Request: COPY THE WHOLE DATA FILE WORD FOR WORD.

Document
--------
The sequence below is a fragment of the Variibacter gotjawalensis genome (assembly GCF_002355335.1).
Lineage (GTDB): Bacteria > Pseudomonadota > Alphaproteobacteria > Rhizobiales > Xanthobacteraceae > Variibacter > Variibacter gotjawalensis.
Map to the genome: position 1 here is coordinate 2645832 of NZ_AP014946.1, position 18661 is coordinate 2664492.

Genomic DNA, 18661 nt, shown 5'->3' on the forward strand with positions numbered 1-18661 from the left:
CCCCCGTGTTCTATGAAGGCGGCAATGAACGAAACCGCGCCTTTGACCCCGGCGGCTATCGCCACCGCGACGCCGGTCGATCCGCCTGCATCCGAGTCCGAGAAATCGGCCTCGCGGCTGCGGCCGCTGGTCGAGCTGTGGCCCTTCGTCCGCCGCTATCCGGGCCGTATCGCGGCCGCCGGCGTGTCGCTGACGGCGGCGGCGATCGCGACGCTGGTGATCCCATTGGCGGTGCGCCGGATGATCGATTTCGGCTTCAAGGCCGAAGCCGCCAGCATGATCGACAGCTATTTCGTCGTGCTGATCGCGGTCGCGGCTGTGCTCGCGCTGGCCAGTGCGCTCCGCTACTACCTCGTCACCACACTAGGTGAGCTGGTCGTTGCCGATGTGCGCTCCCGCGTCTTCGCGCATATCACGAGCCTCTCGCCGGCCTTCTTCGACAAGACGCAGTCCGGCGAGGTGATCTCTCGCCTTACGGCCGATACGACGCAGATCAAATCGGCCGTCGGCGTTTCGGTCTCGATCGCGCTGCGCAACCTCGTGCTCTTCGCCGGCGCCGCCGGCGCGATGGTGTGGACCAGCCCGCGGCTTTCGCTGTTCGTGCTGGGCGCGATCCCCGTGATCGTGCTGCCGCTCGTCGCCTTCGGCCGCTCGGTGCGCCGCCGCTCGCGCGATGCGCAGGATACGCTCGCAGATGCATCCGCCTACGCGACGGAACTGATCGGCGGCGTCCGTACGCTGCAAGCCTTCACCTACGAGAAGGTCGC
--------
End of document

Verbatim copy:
The sequence below is a fragment of the Variibacter gotjawalensis genome (assembly GCF_002355335.1).
Lineage (GTDB): Bacteria > Pseudomonadota > Alphaproteobacteria > Rhizobiales > Xanthobacteraceae > Variibacter > Variibacter gotjawalensis.
Map to the genome: position 1 here is coordinate 2645832 of NZ_AP014946.1, position 18661 is coordinate 2664492.

Genomic DNA, 18661 nt, shown 5'->3' on the forward strand with positions numbered 1-18661 from the left:
CCCCCGTGTTCTATGAAGGCGGCAATGAACGAAACCGCGCCTTTGACCCCGGCGGCTATCGCCACCGCGACGCCGGTCGATCCGCCTGCATCCGAGTCCGAGAAATCGGCCTCGCGGCTGCGGCCGCTGGTCGAGCTGTGGCCCTTCGTCCGCCGCTATCCGGGCCGTATCGCGGCCGCCGGCGTGTCGCTGACGGCGGCGGCGATCGCGACGCTGGTGATCCCATTGGCGGTGCGCCGGATGATCGATTTCGGCTTCAAGGCCGAAGCCGCCAGCATGATCGACAGCTATTTCGTCGTGCTGATCGCGGTCGCGGCTGTGCTCGCGCTGGCCAGTGCGCTCCGCTACTACCTCGTCACCACACTAGGTGAGCTGGTCGTTGCCGATGTGCGCTCCCGCGTCTTCGCGCATATCACGAGCCTCTCGCCGGCCTTCTTCGACAAGACGCAGTCCGGCGAGGTGATCTCTCGCCTTACGGCCGATACGACGCAGATCAAATCGGCCGTCGGCGTTTCGGTCTCGATCGCGCTGCGCAACCTCGTGCTCTTCGCCGGCGCCGCCGGCGCGATGGTGTGGACCAGCCCGCGGCTTTCGCTGTTCGTGCTGGGCGCGATCCCCGTGATCGTGCTGCCGCTCGTCGCCTTCGGCCGCTCGGTGCGCCGCCGCTCGCGCGATGCGCAGGATACGCTCGCAGATGCATCCGCCTACGCGACGGAACTGATCGGCGGCGTCCGTACGCTGCAAGCCTTCACCTACGAGAAGGTCGC